August 13, 2012
Memoirs of an Imaginary Friend
First sentence: "Here's what I know:"
Support your local independent bookstore: buy it there!
Review copy provided by my place of employment.
Release date: August 21, 2012
I'm kind of at a loss where to begin with this one. The owner at the bookstore handed it to me because it looks vaguely YA(ish), and imaginary friends have something to with kids, right?
But that isn't what this novel is at all.
In a fascinating approach to things, Dicks has written a novel from the imaginary friend's point of view. And, much in the way a fantasy writer creates a world, Dicks has created a whole world for Budo, nine-year-old Max's friend, to reside in. First off: just because Max is the only one who can see him, does not mean that Budo isn't real. He can see our world, experience our world, he just can't interact with other people. He can, however, interact with other imaginary friends, and from doing that, he's realized two things: 1) Max imagined him very well, because next to some of the other friends, Budo looks almost real; and 2) he's quite old -- being six -- and that is unusual. Most other imaginary friends don't last that long.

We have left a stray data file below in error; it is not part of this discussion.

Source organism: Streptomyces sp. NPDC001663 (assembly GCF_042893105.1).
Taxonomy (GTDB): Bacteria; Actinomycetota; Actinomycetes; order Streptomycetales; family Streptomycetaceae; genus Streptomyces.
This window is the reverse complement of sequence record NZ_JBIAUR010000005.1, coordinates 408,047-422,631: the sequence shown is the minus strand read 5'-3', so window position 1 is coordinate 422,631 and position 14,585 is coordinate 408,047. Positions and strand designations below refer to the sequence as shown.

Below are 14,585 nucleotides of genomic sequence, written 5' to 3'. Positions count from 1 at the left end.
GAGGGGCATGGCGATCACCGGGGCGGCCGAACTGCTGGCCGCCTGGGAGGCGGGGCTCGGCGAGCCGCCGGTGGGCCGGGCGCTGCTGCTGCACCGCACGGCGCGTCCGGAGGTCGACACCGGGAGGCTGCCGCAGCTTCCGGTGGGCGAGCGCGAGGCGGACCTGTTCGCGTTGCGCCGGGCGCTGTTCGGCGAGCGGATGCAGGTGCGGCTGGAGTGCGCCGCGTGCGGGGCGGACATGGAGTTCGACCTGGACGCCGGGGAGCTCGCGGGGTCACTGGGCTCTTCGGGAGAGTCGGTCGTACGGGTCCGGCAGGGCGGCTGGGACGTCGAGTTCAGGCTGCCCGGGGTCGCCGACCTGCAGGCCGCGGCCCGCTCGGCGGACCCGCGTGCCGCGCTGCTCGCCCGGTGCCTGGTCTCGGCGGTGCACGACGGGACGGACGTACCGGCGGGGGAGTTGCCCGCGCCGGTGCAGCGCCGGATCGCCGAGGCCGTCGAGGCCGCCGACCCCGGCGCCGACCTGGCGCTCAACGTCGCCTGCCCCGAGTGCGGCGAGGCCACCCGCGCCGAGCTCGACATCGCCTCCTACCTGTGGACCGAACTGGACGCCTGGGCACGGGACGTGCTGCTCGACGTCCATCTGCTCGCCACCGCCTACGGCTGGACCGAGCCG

It starts out oddly; you don't know quite where Dicks is going with this story, especially since it becomes very clear early on that Max has some form of autism. Although it's never said outright, most of the signs are there. But as the story goes on, you realize that it's because Max is autistic that Budo exists. And that fact becomes crucial to the plot.
I'll be straight with you: I got to a certain point in the book, and I was afraid I'd have to abandon it because one character was abusing Max. That is not the case. There are scary, and sad, things going on, but it's not abuse, thankfully. Because the book is remarkable. Not only for the world building, but for the heartbreakingly honest way Budo reacts to the situations with Max, and ends up being the unsung hero. I rarely think books are "heartwarming", but I do think that of this one. Heartwarming, creative, unique.
Amazing. It will make you want to believe in imaginary friends all over again.
Labels: Adult Fiction